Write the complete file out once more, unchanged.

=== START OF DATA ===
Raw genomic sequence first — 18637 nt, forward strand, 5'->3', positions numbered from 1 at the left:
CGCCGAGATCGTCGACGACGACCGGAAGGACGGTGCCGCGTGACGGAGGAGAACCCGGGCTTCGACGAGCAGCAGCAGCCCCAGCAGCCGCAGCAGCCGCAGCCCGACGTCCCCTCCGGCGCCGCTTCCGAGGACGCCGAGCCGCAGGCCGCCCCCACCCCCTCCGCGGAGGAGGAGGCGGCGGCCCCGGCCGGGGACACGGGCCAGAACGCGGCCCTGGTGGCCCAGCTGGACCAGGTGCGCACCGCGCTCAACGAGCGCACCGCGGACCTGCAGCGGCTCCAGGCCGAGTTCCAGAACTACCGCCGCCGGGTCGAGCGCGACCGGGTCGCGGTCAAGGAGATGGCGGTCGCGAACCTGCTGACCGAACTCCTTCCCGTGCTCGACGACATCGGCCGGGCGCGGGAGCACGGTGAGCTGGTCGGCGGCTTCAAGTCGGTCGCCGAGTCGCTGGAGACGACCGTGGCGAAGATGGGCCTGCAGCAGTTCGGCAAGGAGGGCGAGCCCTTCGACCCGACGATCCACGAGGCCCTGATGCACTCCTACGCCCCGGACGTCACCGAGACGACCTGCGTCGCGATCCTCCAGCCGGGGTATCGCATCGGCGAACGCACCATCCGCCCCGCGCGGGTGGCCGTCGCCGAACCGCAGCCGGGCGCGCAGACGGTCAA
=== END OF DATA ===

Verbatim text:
Raw genomic sequence first — 18637 nt, forward strand, 5'->3', positions numbered from 1 at the left:
CGCCGAGATCGTCGACGACGACCGGAAGGACGGTGCCGCGTGACGGAGGAGAACCCGGGCTTCGACGAGCAGCAGCAGCCCCAGCAGCCGCAGCAGCCGCAGCCCGACGTCCCCTCCGGCGCCGCTTCCGAGGACGCCGAGCCGCAGGCCGCCCCCACCCCCTCCGCGGAGGAGGAGGCGGCGGCCCCGGCCGGGGACACGGGCCAGAACGCGGCCCTGGTGGCCCAGCTGGACCAGGTGCGCACCGCGCTCAACGAGCGCACCGCGGACCTGCAGCGGCTCCAGGCCGAGTTCCAGAACTACCGCCGCCGGGTCGAGCGCGACCGGGTCGCGGTCAAGGAGATGGCGGTCGCGAACCTGCTGACCGAACTCCTTCCCGTGCTCGACGACATCGGCCGGGCGCGGGAGCACGGTGAGCTGGTCGGCGGCTTCAAGTCGGTCGCCGAGTCGCTGGAGACGACCGTGGCGAAGATGGGCCTGCAGCAGTTCGGCAAGGAGGGCGAGCCCTTCGACCCGACGATCCACGAGGCCCTGATGCACTCCTACGCCCCGGACGTCACCGAGACGACCTGCGTCGCGATCCTCCAGCCGGGGTATCGCATCGGCGAACGCACCATCCGCCCCGCGCGGGTGGCCGTCGCCGAACCGCAGCCGGGCGCGCAGACGGTCAA